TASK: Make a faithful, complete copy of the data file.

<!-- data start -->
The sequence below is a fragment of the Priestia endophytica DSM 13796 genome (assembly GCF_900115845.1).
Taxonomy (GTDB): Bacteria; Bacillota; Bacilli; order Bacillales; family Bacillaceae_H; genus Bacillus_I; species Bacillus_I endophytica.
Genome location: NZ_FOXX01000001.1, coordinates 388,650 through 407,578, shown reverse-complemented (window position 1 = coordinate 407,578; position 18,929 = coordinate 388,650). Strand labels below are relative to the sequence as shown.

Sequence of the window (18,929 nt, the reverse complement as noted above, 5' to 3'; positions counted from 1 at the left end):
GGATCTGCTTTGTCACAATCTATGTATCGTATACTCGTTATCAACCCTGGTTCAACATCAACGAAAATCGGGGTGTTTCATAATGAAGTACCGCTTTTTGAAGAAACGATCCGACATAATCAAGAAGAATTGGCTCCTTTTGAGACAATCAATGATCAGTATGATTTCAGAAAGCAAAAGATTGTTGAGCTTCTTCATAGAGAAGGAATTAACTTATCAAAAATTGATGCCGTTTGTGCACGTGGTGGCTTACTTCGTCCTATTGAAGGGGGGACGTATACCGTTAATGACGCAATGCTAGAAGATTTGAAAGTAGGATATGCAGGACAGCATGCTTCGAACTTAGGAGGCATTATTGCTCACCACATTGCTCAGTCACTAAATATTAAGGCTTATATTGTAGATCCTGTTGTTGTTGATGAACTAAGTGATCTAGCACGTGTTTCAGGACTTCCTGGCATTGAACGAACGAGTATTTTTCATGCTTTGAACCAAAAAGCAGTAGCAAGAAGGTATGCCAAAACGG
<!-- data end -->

The sequence below is a fragment of the Priestia endophytica DSM 13796 genome (assembly GCF_900115845.1).
Taxonomy (GTDB): Bacteria; Bacillota; Bacilli; order Bacillales; family Bacillaceae_H; genus Bacillus_I; species Bacillus_I endophytica.
Genome location: NZ_FOXX01000001.1, coordinates 388,650 through 407,578, shown reverse-complemented (window position 1 = coordinate 407,578; position 18,929 = coordinate 388,650). Strand labels below are relative to the sequence as shown.

Sequence of the window (18,929 nt, the reverse complement as noted above, 5' to 3'; positions counted from 1 at the left end):
GGATCTGCTTTGTCACAATCTATGTATCGTATACTCGTTATCAACCCTGGTTCAACATCAACGAAAATCGGGGTGTTTCATAATGAAGTACCGCTTTTTGAAGAAACGATCCGACATAATCAAGAAGAATTGGCTCCTTTTGAGACAATCAATGATCAGTATGATTTCAGAAAGCAAAAGATTGTTGAGCTTCTTCATAGAGAAGGAATTAACTTATCAAAAATTGATGCCGTTTGTGCACGTGGTGGCTTACTTCGTCCTATTGAAGGGGGGACGTATACCGTTAATGACGCAATGCTAGAAGATTTGAAAGTAGGATATGCAGGACAGCATGCTTCGAACTTAGGAGGCATTATTGCTCACCACATTGCTCAGTCACTAAATATTAAGGCTTATATTGTAGATCCTGTTGTTGTTGATGAACTAAGTGATCTAGCACGTGTTTCAGGACTTCCTGGCATTGAACGAACGAGTATTTTTCATGCTTTGAACCAAAAAGCAGTAGCAAGAAGGTATGCCAAAACGG